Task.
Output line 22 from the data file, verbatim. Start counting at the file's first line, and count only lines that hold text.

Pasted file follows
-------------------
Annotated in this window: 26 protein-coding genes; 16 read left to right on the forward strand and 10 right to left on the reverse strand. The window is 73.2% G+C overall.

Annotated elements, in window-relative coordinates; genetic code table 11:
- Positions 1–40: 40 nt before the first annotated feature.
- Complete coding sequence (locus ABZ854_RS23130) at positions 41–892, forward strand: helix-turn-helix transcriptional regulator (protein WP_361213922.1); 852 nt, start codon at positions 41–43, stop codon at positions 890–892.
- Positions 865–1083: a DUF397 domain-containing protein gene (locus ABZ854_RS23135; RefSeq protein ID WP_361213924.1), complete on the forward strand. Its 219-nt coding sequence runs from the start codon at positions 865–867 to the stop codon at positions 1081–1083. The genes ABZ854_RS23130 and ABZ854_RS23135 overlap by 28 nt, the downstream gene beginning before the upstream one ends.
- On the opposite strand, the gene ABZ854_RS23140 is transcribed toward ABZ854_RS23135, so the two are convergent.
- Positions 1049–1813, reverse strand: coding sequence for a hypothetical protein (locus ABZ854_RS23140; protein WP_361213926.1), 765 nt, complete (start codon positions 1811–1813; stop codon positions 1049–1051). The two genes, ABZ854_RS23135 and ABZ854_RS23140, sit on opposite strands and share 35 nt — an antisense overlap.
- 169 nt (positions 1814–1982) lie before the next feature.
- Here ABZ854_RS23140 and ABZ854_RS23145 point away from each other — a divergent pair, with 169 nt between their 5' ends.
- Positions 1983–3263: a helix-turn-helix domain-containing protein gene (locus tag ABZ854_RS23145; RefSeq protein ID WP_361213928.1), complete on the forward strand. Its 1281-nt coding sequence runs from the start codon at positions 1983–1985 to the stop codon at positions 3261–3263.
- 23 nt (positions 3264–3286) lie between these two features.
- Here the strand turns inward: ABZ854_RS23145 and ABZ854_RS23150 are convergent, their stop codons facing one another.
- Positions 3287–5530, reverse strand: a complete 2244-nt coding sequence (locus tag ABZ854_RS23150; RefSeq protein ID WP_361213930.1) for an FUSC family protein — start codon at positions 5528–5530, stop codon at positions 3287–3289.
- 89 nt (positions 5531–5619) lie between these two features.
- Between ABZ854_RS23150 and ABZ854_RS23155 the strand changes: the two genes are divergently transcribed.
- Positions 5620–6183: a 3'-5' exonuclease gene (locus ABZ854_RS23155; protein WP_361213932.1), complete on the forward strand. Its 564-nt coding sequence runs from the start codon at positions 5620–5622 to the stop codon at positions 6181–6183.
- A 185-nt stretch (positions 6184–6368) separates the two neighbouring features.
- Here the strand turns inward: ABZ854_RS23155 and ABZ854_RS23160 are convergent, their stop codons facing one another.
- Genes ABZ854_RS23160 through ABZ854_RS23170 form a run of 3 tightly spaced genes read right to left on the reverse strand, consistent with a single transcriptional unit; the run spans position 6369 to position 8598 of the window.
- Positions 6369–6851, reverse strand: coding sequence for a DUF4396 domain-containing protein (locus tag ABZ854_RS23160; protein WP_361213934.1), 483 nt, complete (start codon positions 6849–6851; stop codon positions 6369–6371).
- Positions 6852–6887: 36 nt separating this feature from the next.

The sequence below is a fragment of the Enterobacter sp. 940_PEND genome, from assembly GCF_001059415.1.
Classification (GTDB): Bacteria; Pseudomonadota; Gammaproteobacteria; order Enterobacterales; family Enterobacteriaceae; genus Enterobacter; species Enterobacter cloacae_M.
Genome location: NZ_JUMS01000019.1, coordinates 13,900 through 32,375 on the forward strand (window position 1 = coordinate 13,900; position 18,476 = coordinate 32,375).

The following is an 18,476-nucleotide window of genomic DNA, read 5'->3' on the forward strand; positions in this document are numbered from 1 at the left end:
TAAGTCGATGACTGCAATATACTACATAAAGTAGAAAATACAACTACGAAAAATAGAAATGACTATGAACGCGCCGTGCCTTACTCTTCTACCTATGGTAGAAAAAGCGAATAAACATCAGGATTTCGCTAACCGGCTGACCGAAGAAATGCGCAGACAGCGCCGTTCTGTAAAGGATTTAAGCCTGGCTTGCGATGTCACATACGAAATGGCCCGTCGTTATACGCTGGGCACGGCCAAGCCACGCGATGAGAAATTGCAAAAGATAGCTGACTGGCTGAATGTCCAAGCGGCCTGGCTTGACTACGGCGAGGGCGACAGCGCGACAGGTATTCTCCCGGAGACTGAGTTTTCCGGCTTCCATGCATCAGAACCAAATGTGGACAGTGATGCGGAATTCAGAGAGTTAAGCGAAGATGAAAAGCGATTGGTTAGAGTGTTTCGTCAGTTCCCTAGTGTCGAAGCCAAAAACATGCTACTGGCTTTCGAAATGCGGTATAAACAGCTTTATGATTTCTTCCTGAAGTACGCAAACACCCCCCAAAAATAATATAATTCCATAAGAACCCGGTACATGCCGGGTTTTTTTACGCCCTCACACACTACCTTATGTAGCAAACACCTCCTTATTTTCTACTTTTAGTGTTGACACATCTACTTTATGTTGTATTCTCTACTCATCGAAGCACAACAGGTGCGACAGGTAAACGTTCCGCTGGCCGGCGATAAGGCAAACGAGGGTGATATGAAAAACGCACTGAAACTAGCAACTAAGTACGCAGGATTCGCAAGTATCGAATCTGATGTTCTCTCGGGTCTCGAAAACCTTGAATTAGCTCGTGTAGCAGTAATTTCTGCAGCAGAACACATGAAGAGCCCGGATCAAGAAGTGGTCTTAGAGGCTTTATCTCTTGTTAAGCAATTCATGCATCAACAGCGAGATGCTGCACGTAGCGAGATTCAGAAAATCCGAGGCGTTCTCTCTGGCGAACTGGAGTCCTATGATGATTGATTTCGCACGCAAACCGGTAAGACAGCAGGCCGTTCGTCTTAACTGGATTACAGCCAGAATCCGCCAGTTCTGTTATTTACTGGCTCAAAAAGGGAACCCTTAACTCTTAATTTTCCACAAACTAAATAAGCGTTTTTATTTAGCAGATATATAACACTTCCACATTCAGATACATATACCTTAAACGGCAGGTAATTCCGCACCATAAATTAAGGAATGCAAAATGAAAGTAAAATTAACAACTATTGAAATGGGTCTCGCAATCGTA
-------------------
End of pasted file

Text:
The sequence below is a fragment of the Enterobacter sp. 940_PEND genome, from assembly GCF_001059415.1.